Kathryn Bunsen

Obituary of Kathryn Ann Bunsen

  Kathryn Ann Bunsen, 63, succumbed to Melanoma cancer Wednesday April 1st at Avamere Care Facility in Beaverton Oregon. She is survived by her three siblings Frederick “Skip” Bunsen, Mark Bunsen, Trisha Bunsen, her Aunt Margaret Schmidt, and many nieces and nephews. Kathy was born in Austin, Texas, to Frederick D. Bunsen Jr. and Patricia Morriss Bunsen. The family moved to Corvallis when Kathy was in elementary school. At Corvallis High School she was on the track team and later soft ball which continued after she graduated. She worked for CH2MHill in the Reprographics department for many years. Kathy was known for her infectious smile and laughter. She loved flower gardening, especially roses, being outdoors, and her animal companions whether dog or cat. Kathy’s hope was to recover from cancer and be able to help Homeless women. The family asks that you help her fulfill her wish and in lieu of flowers donate to your local women’s homeless shelter. Kathy’s ashes will be interred with her parents in Sublimity, Oregon at a later date.

 

Dedications
I want to dedicate this song (Speed of the Sound of Loneliness) to my sister Kathy who has spent her last 10 years or more searching in her heart for answers. Sometimes homeless on the street or in a shelter, maybe a hotel or even an apartment. Her days are closing in as her breathing is struggling and her appetite gone.
I Love you Kathy! thank you for all you've given me, the push, the love the smile.
Love ya your brother,
Mark
John Prine, "Speed of the Sound of Loneliness" from his album German Afternoons.
https://www.johnprine.com/

 


One best remembers Kathy by her bright blue eyes and rosy smile. That warm, cheek-to-cheek radiance was simply a deciding trait of her inborn self. Through that telltale expression Mom most certainly connected, even when just a baby.
That didn´t mean that Kathy´s gentle nature wasn´t without opinion. In her outspoken way she was a lot like Mom. Indeed, in a sporting family of 5 siblings she´d learned to assert herself quite early on.
Kathy had a great zest for gardening and the out-of-doors. When moving out to go her way in life, I remember how her passion for roses suddenly blossomed, an art that Dad had taught us all to appreciate. She was spirited in nature and quite self-assured in most anything she tried.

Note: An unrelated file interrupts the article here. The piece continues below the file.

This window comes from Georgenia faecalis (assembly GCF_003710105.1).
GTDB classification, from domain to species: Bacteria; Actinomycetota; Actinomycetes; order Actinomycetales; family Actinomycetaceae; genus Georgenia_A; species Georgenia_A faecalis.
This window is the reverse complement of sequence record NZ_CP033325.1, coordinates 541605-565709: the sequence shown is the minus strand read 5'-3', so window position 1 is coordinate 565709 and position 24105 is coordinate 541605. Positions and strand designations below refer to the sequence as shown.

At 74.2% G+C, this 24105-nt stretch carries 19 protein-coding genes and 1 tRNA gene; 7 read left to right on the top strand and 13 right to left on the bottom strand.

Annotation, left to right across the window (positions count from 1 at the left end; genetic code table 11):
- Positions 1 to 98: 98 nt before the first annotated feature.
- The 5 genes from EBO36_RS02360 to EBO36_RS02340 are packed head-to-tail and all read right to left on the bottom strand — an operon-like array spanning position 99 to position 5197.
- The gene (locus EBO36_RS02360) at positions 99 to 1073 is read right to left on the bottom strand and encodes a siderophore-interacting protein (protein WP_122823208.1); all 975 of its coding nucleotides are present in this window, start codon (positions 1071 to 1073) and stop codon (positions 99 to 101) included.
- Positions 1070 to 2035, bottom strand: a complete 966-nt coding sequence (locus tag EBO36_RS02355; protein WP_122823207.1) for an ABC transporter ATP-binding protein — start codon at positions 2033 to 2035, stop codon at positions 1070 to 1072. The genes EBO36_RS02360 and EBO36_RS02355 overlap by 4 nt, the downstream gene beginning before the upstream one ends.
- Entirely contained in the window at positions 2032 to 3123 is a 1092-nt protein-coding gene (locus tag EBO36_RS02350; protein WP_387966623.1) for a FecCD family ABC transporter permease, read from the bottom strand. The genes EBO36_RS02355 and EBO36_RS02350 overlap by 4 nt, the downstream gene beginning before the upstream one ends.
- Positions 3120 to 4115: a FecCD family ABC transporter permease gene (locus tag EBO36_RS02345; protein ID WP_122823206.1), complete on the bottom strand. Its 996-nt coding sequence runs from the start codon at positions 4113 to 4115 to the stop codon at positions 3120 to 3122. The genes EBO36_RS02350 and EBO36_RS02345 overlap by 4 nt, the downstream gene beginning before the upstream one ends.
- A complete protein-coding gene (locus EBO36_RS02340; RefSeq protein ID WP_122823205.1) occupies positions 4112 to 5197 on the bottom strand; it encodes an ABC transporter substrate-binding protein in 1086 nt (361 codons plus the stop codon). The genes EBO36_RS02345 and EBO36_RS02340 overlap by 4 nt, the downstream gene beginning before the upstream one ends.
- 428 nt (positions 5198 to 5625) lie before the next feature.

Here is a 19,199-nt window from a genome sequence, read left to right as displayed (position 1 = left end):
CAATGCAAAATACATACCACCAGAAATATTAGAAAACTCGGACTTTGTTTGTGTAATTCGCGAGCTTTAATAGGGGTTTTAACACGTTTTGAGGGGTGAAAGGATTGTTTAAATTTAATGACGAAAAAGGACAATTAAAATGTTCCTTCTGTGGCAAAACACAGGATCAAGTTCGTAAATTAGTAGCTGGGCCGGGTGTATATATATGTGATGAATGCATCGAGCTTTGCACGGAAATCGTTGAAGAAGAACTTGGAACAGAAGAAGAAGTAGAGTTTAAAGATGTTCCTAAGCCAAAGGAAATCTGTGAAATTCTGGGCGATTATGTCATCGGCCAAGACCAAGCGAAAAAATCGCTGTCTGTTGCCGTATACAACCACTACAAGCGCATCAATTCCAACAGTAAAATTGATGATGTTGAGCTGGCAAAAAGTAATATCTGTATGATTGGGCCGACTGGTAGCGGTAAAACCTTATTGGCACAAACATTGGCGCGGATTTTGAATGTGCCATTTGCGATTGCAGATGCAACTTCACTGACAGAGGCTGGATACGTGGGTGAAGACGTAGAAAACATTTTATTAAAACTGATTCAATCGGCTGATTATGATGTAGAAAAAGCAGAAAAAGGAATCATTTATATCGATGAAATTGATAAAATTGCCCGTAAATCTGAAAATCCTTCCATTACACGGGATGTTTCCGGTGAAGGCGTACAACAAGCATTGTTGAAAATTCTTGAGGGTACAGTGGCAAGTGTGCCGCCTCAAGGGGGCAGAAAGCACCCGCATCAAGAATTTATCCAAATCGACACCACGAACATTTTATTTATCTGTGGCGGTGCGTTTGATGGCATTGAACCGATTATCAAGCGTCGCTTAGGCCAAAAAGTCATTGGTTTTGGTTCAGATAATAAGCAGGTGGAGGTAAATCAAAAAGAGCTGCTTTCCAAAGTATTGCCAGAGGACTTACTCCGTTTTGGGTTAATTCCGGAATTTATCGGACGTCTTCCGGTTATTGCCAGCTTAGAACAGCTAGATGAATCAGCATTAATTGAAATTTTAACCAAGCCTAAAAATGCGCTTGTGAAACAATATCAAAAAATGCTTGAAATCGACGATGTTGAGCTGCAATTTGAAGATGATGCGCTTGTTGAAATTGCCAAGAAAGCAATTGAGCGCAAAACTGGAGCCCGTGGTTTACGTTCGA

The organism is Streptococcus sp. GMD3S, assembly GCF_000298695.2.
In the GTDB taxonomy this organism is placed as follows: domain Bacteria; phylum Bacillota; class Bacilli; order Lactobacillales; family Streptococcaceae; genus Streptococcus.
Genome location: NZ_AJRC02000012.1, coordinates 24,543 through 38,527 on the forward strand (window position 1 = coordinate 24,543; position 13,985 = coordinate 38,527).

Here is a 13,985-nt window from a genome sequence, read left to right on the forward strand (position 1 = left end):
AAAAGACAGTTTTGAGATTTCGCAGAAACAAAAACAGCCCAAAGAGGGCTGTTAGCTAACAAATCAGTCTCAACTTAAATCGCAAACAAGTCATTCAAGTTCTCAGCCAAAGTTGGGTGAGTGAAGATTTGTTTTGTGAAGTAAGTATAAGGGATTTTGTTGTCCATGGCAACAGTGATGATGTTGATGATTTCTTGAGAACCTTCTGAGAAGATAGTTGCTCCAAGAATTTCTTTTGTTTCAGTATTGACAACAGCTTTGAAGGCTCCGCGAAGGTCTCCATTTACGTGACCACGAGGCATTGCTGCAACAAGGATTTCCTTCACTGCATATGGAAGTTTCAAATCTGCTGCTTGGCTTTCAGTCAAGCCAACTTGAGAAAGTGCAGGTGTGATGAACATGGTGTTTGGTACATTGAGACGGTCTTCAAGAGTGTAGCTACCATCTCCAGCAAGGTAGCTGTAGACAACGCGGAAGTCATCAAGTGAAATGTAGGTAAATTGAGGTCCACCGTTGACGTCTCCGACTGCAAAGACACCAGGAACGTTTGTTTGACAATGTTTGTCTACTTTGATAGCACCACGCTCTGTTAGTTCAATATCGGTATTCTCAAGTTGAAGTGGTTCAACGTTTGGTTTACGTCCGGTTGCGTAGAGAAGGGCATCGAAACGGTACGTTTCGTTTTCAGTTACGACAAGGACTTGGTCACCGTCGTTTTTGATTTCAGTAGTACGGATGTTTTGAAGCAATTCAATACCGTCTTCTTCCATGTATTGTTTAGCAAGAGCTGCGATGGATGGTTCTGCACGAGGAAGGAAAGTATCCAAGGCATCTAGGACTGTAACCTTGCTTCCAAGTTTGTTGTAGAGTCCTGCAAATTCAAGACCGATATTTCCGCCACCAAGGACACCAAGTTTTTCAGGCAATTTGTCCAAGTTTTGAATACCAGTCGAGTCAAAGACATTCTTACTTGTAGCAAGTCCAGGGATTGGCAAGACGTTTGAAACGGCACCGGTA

In the early 1980´s she snagged a top job at a well-established printing company. In 1983, on return from Germany, I was setting up an art exhibition in Corvallis and it was Kathy who affectionately assisted in getting my catalogs printed for the show.
Then, all at once and without warning a new situation emerged. Health issues began to surface, to eventually stymie any vocational advancement, and in the end, push her to her mental limits.
Throughout that challenging period we saw Kathy experiment with the promise of ever newer therapies and treatments. Mom, with the support of Dad, encouraged and helped in any way possible. Kathy´s spirit persevered. She remained steadfast, all the while testing various, at times unorthodox ways to cope alongside her inner predicament. Still, in the face of that nerve-wracking condition she´d amazingly beam that kind, illustrious smile. It was her fond way of conveying, “I´m with you”.
When Dad and Mom passed away, Kathy lost a vital social setting. Well intended attempts to set her up with an independent housing plan proved fruitless. In due course,
some subconscious, apparently intense stimulus took over, ultimately putting distance between her and the family and friends she loved most.
In looking back, some might say she´d certainly had an angel, who protected and led her whenever and where ever providence dictated. Kathy´s faith was undoubtedly a guiding moment, a source of spiritual strength and comfort when no one else was near. In her final days Kathy was able to connect with a caring individual, who offered a solacing space (Hospice) to rest her weary limbs, speak her goodbyes, and in so doing, allow her to depart this life in dignity and peace.
Now Kathy´s journey has come to a close. The legacy of her struggle has once again shown how fragile we are, what's more, how life in the deepest of despairs can nevertheless behold beauty and perception. Her personal epigram could well have read: There, but for the grace of God, go I. We thank you Kathy for touching each and every one of us in your special way.
God bless you! The Family

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